Tuesday, June 16, 2009

Jumping Right In

I recently joined the board of NAMI San Diego. Last week, this involved going into town three times for various meetings. Today, I'm off for another one, with some homework I need to prepare. Just what I need in my life right now, more work. Why bother?

A bunch of reasons. First of all, I come from a family that believes in giving back to the community. My mother and late father both served on various community boards and were always there to lend a helping hand and so did our neighbors. I'm not sure if any of them could have articulated a reason for their service. Back in those days, it was something you just did. Period.

Another big part has to do with my work as a mental health journalist. Oddly enough, the conventions of my profession dictate against getting involved. Heaven help if I started getting close to patients and loved ones, not to mention those who have dedicated their lives to improving ours. There goes my objectivity.

For three years, I ran a DBSA support group in Princeton, NJ. I was the poor shmuck who showed up a half-hour early every Tuesday evening to turn on the lights, arrange the tables and chairs, display the literature, and welcome arrivals. Then I'd facilitate the meeting or help break in a new facilitator. During the week, I might be fielding phone calls or getting photocopies run off, or doing the zillion-and-one things that no one ever finds out about.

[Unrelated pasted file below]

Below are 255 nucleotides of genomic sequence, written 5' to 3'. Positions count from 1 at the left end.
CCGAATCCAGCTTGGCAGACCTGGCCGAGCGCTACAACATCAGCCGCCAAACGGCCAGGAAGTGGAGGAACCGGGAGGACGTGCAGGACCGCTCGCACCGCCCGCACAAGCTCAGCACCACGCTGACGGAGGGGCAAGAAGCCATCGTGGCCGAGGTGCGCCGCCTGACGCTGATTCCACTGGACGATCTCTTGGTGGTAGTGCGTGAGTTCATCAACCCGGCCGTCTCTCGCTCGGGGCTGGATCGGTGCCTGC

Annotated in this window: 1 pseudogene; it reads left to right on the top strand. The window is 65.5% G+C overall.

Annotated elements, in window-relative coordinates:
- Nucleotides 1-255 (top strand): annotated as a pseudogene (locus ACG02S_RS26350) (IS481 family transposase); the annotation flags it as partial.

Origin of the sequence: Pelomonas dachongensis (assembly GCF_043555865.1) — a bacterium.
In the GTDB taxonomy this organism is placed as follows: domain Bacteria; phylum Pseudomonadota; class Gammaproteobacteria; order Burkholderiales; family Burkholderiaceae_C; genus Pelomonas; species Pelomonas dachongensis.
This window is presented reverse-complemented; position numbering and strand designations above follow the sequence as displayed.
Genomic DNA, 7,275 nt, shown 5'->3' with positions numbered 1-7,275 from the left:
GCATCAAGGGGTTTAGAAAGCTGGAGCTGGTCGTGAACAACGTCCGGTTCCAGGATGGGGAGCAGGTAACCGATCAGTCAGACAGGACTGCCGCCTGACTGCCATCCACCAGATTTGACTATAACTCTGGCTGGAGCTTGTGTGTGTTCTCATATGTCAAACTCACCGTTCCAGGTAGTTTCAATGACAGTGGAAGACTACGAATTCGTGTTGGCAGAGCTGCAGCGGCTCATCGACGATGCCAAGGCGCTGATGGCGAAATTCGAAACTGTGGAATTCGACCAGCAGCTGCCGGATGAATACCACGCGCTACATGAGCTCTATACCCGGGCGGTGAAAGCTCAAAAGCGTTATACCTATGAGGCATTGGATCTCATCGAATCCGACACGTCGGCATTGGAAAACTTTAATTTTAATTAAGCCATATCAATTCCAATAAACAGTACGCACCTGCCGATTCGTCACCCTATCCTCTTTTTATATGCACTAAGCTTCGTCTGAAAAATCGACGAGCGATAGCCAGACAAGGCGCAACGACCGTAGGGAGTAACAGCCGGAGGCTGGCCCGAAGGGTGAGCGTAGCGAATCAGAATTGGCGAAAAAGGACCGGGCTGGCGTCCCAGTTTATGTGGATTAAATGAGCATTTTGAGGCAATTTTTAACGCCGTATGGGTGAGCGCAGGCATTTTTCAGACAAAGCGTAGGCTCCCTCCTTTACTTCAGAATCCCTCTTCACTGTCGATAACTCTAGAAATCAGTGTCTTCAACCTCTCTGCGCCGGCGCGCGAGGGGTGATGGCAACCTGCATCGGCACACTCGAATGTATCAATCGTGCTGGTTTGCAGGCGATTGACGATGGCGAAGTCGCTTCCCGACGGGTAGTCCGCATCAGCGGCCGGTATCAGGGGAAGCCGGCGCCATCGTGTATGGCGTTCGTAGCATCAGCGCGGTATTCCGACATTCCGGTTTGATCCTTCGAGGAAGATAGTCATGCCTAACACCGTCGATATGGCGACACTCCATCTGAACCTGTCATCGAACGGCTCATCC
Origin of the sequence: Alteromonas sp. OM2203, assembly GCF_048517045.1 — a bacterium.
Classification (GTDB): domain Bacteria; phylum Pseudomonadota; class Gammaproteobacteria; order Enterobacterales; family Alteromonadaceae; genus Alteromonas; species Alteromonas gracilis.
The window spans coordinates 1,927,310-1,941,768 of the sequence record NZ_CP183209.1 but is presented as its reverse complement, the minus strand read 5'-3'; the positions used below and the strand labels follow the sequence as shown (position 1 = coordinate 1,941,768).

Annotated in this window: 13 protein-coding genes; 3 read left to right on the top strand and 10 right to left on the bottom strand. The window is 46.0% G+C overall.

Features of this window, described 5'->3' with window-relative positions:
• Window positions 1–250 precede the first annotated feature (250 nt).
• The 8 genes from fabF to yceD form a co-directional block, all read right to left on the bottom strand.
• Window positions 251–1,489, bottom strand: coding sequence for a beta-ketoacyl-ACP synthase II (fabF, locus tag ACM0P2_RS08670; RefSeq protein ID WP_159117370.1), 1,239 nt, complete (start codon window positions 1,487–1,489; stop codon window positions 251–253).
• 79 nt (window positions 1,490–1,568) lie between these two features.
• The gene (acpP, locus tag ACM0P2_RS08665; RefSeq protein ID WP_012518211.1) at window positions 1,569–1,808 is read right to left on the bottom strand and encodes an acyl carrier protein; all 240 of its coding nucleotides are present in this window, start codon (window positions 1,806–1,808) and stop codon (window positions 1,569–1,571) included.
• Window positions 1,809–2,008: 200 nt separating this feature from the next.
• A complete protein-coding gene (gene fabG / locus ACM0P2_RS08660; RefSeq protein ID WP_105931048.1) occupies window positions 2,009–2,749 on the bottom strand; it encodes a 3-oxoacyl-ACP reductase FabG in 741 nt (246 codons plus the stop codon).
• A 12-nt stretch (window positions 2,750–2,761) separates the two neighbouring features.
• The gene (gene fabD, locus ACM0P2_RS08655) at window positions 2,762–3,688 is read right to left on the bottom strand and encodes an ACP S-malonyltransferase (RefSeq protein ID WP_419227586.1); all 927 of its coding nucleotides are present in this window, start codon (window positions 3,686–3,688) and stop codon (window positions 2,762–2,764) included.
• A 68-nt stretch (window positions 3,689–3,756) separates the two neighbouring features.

Why bother? Couldn't my time have been better spent doing what I do best - namely writing about my illness? No. Absolutely not. I needed to jump in and get my hands dirty. I needed face-to-face contact with people who lived with my illness, including loved ones, on their terms rather than mine.

Shake me up, surprise me, show me what an idiot I am. Close up and involved was the only way to go. Living in my own bubble just didn't cut it.

Now NAMI beckons. Different type of involvement. New challenges. New things to learn. Besides, it's something you just do. Period.


AliceT said...

John - all the things you do and have done are making a meaningful impact on the lives of not only people you've met, or have read your newsletters, book, blog, attended your support groups, etc, but even people you may never meet at all. You have no way of knowing for example the lives you have improved and maybe even saved by your various activites, especially for the mentally ill and their families and friends. And now through NAMI, too. That is what we all hope for, even giving one other human being a hand along the way....and you are helping tons of people all the time. And you're funny too!!!!

John McManamy said...

Thanks, Alice.

t bone said...

yes! Maybe there is a bipolar community somewhere.